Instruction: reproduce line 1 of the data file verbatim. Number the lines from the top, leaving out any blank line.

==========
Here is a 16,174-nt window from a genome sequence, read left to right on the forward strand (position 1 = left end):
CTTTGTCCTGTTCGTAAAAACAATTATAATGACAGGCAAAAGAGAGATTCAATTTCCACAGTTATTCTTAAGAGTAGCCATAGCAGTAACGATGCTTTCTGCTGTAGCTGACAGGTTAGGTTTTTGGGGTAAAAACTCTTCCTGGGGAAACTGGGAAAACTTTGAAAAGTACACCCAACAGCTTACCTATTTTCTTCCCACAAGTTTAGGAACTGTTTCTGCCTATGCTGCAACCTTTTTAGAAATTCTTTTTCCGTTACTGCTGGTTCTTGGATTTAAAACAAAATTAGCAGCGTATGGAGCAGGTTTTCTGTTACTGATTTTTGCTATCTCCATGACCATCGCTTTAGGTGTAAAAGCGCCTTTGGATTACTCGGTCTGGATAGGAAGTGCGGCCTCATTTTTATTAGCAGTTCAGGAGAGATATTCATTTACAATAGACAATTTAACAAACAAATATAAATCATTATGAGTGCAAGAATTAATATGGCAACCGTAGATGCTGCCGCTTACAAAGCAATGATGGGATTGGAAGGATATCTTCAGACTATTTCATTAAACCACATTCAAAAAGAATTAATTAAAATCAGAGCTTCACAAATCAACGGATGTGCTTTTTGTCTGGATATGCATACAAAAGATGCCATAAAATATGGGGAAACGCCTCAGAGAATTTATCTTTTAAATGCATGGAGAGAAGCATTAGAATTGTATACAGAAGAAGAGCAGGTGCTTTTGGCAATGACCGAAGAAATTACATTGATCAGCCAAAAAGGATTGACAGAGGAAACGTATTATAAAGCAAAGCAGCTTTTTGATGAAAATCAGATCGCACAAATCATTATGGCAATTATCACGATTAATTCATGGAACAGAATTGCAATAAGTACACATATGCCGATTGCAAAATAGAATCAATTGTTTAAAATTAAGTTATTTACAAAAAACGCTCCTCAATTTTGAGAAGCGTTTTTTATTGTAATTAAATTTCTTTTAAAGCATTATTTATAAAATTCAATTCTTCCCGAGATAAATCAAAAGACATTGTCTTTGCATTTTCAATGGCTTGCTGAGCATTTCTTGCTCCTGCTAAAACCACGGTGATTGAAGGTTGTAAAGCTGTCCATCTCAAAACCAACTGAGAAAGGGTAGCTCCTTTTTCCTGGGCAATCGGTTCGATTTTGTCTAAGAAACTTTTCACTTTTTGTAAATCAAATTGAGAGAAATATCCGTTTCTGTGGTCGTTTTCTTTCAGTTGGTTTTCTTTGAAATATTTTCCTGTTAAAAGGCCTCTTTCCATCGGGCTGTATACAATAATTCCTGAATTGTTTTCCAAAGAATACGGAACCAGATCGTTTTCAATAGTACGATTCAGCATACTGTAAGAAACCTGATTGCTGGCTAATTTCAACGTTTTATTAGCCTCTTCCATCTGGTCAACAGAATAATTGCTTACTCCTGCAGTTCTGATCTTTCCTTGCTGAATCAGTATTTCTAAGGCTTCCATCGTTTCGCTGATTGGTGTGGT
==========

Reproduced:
Here is a 16,174-nt window from a genome sequence, read left to right on the forward strand (position 1 = left end):